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Department of English, NTNU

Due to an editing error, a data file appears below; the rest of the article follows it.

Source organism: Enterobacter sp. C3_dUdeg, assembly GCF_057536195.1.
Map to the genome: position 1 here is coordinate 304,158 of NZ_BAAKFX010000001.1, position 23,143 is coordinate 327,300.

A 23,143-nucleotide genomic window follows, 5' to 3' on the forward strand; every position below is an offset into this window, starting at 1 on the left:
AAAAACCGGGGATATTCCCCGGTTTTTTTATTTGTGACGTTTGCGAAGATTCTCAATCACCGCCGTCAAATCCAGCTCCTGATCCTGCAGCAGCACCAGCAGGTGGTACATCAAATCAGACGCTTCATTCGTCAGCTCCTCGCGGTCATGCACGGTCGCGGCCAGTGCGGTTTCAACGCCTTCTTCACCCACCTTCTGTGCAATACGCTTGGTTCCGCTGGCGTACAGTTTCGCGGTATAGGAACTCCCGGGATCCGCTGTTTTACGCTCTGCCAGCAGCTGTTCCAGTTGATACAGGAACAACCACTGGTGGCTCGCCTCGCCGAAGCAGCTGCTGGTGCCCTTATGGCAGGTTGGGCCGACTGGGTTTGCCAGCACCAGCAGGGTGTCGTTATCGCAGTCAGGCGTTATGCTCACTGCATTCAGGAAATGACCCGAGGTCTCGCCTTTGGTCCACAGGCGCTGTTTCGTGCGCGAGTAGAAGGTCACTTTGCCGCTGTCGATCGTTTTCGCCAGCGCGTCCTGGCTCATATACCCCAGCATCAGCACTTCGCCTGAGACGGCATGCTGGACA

My contention is that apophatic or negative theology is a classic tradition of interpretation of what Agamben is (not) talking about but of what is silently manifest in the phenomena he analyzes. Negative theology happens to be lucidly revealing of the logic of exception that the political-juridical history reconstructed by Agamben also reveals. I advocate negative theology as a model for understanding Agamben’s logic of exception because it has a certain precedence historically and serves as matrix for later, more secularized forms of thinking. It is itself a decisive first step on the path of secularization. It remains conversant with both theology and its negations—and precisely negation is foundational for so many distinctively modern approaches to reality. Yet apophatic postures of thinking are most natural to Asian philosophical and religious traditions. Deeply probing apophatic insight has been developed from earliest times in Asian currents of culture such as Taoism, Advaita Vedanta, and Mahayana Buddhism. The not very well acknowledged apophatic thrust of Agamben’s thinking is thus one axis aligning it with the Asian traditions that are generally excluded from his otherwise exceptionally wide-ranging interests and allusions. I maintain that exposing apophatic thinking as the underlying (a)logic and driving inspiration of Agamben’s thinking shows him to be in unexpected proximity with millennial tendencies of thought running deep in Asian philosophy and culture. Fittingly, the deep and far-reaching significance of Agamben’s own work is thereby revealed by what it ostensibly excludes—or at least leaves largely out of account.